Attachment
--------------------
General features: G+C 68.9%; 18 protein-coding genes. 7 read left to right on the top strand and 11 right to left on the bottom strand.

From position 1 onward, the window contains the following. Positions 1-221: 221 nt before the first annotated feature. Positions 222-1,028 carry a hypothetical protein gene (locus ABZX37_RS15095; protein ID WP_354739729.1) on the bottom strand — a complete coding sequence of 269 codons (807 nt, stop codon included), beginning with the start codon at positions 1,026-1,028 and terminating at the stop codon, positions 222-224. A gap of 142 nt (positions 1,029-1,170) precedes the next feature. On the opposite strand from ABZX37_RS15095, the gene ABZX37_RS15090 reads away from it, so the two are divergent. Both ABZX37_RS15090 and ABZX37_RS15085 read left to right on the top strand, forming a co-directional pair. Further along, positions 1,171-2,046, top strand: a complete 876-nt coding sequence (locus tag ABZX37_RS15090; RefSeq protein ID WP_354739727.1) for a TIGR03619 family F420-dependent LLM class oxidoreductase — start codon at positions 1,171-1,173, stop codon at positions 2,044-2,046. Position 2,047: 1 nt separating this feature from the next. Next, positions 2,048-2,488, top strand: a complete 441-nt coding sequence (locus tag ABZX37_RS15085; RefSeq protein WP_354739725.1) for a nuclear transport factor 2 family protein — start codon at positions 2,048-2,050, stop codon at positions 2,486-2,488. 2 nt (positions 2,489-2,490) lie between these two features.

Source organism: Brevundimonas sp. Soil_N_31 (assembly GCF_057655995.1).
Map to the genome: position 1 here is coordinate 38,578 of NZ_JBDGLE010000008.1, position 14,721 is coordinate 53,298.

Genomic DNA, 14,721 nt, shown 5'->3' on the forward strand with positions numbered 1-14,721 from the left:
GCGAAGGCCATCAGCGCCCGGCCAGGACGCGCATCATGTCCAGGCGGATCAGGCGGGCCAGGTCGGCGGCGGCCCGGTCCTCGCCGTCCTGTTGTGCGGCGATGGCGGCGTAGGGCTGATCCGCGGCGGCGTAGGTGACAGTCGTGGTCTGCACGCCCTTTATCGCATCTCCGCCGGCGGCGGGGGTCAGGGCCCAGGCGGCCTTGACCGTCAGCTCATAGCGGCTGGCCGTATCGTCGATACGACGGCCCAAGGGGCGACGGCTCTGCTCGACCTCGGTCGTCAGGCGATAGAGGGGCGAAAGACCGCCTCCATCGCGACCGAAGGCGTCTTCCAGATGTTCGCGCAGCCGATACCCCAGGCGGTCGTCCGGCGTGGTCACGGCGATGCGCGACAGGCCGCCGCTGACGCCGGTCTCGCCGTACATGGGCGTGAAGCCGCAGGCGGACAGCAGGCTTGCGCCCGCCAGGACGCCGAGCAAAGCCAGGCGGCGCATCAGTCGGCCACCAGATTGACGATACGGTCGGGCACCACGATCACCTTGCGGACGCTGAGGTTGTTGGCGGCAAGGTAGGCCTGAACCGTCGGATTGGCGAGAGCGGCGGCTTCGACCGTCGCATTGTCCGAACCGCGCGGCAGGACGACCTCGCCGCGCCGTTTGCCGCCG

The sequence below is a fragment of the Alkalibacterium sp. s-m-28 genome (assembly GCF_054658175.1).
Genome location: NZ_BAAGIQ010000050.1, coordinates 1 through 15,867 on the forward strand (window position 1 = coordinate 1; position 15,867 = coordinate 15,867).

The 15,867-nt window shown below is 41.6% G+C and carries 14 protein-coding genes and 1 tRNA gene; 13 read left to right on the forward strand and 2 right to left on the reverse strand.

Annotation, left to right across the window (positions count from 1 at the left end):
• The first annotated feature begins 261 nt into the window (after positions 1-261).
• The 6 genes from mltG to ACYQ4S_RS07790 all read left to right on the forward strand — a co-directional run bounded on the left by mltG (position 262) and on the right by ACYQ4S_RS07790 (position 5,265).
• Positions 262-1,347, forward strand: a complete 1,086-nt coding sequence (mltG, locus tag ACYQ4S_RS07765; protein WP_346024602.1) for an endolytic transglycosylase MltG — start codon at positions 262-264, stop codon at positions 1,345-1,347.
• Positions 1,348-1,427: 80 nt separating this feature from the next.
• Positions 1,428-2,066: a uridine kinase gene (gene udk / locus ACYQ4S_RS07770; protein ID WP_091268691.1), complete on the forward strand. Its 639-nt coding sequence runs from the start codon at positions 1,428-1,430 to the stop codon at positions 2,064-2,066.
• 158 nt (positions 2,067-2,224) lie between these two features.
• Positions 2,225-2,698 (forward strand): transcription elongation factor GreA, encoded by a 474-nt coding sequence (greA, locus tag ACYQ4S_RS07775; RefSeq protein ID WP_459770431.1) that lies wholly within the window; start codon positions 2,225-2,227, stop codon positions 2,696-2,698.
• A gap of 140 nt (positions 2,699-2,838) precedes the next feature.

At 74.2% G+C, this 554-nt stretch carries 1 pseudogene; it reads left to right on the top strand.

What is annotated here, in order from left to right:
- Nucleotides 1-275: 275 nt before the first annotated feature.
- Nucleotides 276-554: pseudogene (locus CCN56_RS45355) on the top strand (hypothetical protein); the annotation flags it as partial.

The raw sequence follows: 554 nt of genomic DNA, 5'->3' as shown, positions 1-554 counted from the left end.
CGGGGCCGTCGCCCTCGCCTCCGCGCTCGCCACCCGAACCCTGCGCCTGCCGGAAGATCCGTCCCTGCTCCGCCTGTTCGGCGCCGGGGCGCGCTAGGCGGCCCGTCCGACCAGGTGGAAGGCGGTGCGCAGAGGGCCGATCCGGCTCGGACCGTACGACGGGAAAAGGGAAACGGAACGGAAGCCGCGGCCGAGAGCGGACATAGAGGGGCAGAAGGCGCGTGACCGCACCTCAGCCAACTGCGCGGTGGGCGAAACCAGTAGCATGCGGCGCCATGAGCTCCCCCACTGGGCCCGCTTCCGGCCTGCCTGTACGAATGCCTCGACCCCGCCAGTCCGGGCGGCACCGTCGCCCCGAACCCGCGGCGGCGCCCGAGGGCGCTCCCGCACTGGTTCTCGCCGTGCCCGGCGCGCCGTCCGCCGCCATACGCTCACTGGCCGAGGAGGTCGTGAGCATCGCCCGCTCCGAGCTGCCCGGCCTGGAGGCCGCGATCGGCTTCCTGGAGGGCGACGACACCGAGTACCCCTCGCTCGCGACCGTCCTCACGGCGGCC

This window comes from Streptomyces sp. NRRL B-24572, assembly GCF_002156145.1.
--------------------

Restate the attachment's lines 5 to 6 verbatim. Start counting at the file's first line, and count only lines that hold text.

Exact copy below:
Genomic DNA, 14,721 nt, shown 5'->3' on the forward strand with positions numbered 1-14,721 from the left:
GCGAAGGCCATCAGCGCCCGGCCAGGACGCGCATCATGTCCAGGCGGATCAGGCGGGCCAGGTCGGCGGCGGCCCGGTCCTCGCCGTCCTGTTGTGCGGCGATGGCGGCGTAGGGCTGATCCGCGGCGGCGTAGGTGACAGTCGTGGTCTGCACGCCCTTTATCGCATCTCCGCCGGCGGCGGGGGTCAGGGCCCAGGCGGCCTTGACCGTCAGCTCATAGCGGCTGGCCGTATCGTCGATACGACGGCCCAAGGGGCGACGGCTCTGCTCGACCTCGGTCGTCAGGCGATAGAGGGGCGAAAGACCGCCTCCATCGCGACCGAAGGCGTCTTCCAGATGTTCGCGCAGCCGATACCCCAGGCGGTCGTCCGGCGTGGTCACGGCGATGCGCGACAGGCCGCCGCTGACGCCGGTCTCGCCGTACATGGGCGTGAAGCCGCAGGCGGACAGCAGGCTTGCGCCCGCCAGGACGCCGAGCAAAGCCAGGCGGCGCATCAGTCGGCCACCAGATTGACGATACGGTCGGGCACCACGATCACCTTGCGGACGCTGAGGTTGTTGGCGGCAAGGTAGGCCTGAACCGTCGGATTGGCGAGAGCGGCGGCTTCGACCGTCGCATTGTCCGAACCGCGCGGCAGGACGACCTCGCCGCGCCGTTTGCCGCCG